High Noon: 20 Global Issues, 20 Years to Solve Them

By J. F. Rischard | Go to book overview

16
Current Ways
of Handling Global Issues
Aren't Up to the Job

The complexity of many global issues and their lack of boundaries don't sit well with the territorial and hierarchical institutions that are supposed to solve them: the nation-states. 1 Nation-states know this, and historically their reaction has been to try to respond through treaties and conventions. But they have moved beyond this and created three more contraptions: big intergovernmental conferences, G7-type groupings, and an array of forty or so international institutions that I call "global multilaterals." The international problem-solving setup thus has four parts. Yet none of the parts quite hacks it when it comes to seriously and proactively tackling inherently global issues, and doing it fast.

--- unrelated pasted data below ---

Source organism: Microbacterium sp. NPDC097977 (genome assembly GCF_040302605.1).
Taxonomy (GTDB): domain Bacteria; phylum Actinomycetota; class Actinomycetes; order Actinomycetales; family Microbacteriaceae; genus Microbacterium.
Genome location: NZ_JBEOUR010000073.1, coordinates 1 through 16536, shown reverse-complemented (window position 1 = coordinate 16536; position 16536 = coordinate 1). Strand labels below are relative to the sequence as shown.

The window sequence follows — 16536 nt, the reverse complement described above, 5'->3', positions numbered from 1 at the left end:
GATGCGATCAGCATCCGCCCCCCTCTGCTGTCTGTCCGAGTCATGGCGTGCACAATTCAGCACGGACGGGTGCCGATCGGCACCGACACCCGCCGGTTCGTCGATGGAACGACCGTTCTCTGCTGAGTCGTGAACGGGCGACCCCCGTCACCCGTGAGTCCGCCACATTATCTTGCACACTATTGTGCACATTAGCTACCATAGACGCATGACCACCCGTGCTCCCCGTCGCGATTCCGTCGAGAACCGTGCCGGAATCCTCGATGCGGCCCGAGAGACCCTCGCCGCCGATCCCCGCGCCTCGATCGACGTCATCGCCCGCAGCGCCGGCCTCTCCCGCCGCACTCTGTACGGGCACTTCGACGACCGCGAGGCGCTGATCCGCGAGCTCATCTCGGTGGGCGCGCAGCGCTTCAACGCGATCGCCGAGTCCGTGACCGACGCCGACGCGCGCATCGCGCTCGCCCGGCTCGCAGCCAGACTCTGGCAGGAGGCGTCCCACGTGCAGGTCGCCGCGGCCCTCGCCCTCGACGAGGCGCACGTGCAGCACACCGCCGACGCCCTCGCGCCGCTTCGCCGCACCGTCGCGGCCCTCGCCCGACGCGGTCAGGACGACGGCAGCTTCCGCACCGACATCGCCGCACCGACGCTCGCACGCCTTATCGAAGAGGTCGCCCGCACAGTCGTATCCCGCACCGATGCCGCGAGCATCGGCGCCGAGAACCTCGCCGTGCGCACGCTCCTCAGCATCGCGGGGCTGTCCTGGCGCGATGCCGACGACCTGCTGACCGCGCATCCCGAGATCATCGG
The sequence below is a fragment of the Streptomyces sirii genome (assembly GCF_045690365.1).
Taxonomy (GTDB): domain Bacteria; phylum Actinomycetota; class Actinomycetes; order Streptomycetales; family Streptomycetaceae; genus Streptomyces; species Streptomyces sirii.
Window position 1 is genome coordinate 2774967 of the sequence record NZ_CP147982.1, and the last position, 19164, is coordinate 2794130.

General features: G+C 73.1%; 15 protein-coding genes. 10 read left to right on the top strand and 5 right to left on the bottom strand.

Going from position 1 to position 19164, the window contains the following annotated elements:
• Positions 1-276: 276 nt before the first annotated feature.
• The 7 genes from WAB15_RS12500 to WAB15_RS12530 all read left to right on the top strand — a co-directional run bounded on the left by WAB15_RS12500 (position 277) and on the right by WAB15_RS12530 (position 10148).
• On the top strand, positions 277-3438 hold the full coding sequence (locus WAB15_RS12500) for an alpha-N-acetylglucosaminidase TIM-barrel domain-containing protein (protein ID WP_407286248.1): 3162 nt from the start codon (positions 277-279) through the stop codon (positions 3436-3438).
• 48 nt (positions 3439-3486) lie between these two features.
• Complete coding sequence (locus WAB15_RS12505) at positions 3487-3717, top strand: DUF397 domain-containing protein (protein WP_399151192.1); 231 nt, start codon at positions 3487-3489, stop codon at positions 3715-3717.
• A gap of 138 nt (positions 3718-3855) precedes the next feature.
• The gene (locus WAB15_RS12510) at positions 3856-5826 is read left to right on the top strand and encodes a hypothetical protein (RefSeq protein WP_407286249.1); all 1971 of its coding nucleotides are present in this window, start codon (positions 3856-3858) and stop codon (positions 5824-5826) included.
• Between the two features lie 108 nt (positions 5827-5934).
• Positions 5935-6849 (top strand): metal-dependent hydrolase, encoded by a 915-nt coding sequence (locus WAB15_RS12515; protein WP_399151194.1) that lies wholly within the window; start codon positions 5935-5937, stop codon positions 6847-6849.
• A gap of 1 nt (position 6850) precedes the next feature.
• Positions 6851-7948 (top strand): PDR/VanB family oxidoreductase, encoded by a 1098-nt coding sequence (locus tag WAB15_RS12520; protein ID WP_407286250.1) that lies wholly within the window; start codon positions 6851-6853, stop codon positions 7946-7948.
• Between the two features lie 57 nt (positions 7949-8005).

Treaties and Conventions

Treaties and conventions can work well for bilateral or regional matters but have a very mixed record for global ones. What's more, the ritualistic methods and glacial pace of global treaty making and ratification are not in tune with today's burning global issues, and many of these issues haven't been suitable for treaty making at all.

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